Literature search and inclusion criteria
We searched PubMed, EMBASE and the Cochrane Database for all published studies that examined the effect of atorvastatin therapy on AF up to April 2014. We conducted text searches with the search terms “atorvastatin” and “atrial fibrillation”. We also manually searched references from selected clinical trials, recent meta-analyses and review articles.
We included studies that met the following specified criteria: (1) comparison of atorvastatin with placebo or control treatment, regardless of the background therapy; (2) randomized controlled human trials; (3) new-onset AF or recurrent AF in each group as an outcome.
Data extraction and quality assessment
We extracted the following information from each study: (1) study population sample size and characteristics; (2) dose and duration of treatment; (3) outcome measures. One reviewer abstracted the data, and then the other checked the documentation. They finally reached an agreement on the data by consensus. We used the Jadad score  to assess the methodological quality of the included studies.
We performed the statistical calculations with RevMan version 5.2 (The Cochrane Collaboration, Oxford, UK) and Stata version 12 (Stata Corp, College Station, TX, USA). We allocated the results of each study as dichotomous frequency data to evaluate the effect of atorvastatin on new-onset AF or recurrence of AF. We calculated the odds ratio (OR) and 95% confidence interval (CI) for new-onset or recurrent AF in each trial separately, and for combinations of studies according to fixed-effect and random-effect models. We used the chi-squared test to assess heterogeneity and I 2 to quantify heterogeneity. If the chi-squared test P-value was > 0.10 and I 2 was < 50%, we analyzed the data using a fixed-effect model (the Mantel–Haenszel method), otherwise we used a random-effect model [9, 10]. If the heterogeneity was significant, we attempted to explain the differences based on the patient clinical characteristics of the included studies. The P-value threshold for statistical significance was set at 0.05 for the effect sizes. We also used Begg and Egger tests [11, 12] to assess the presence of publication bias.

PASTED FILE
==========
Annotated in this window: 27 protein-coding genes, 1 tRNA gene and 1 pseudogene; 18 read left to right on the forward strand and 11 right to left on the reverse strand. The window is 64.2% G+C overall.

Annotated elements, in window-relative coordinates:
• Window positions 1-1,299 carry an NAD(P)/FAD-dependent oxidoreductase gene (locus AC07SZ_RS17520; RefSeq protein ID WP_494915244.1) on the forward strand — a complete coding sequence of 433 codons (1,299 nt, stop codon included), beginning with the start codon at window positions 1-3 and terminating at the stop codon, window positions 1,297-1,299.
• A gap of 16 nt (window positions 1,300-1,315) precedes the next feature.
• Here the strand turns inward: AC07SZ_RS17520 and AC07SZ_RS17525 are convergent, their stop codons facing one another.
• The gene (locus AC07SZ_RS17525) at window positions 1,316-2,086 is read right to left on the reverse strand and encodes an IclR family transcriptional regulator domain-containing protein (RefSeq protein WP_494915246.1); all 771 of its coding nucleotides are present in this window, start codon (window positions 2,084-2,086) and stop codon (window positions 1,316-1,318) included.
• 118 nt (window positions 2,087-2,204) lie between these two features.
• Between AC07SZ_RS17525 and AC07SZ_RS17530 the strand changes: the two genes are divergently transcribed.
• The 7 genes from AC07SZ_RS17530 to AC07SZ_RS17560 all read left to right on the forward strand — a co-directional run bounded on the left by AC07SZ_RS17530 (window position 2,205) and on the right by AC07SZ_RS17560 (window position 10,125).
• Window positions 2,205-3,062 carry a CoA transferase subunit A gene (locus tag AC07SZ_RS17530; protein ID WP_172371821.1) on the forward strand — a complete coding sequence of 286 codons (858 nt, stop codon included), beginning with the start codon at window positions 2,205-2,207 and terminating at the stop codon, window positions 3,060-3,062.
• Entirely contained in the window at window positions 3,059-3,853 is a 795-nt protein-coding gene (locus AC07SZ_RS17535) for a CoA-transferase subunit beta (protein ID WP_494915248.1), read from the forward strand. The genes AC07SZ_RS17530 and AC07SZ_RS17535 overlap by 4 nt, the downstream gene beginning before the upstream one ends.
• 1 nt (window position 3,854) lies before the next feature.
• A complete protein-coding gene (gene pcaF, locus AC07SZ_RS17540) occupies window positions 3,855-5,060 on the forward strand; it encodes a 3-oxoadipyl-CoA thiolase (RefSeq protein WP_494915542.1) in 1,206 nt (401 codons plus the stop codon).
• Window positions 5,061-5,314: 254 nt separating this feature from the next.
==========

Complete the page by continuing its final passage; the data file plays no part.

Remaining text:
Characteristics of the included studies
Eighteen published studies [13–30] including 9952 patients with sinus rhythm were identified for inclusion in the analysis. The process of study selection is summarized in Figure 1. These studies compared the use of atorvastatin vs. no statins on AF in various populations. Ten studies [15, 17–19, 21–24, 26, 28] investigated the use of atorvastatin in primary prevention of AF in patients after cardiac surgery (n = 8) [15, 17, 19, 21–24, 28] or implantation of a pacemaker (n = 1) , or in patients with a prior stroke or transient ischemic attack (n = 1) . Seven studies [14, 16, 20, 25, 27, 29, 30] investigated the use of atorvastatin in secondary prevention of AF in patients who received electrical cardioversion (EC; n = 4) [16, 20, 25, 27], catheter ablation (n = 2) [29, 30] or pharmacological treatment (n = 1) . The MIRACL trial  included both AF and non-AF patients, so MIRACL-1 and MIRACL-2 were used to represent the primary and secondary prevention subgroups. These studies were published between 2004 and 2013 and the sample sizes ranged from 40 to 4731. Intervention strategies of atorvastatin and documentation of AF were also variable. The studies received Jadad scores of 2 (n = 5) [16, 18, 21, 27, 30], 3 (n = 3) [14, 19, 24], 4 (n = 3) [15, 23, 29], or 5 (n = 7) [13, 17, 20, 22, 25, 26, 28] points. The characteristics of the studies included in the meta-analysis are shown in Table 1.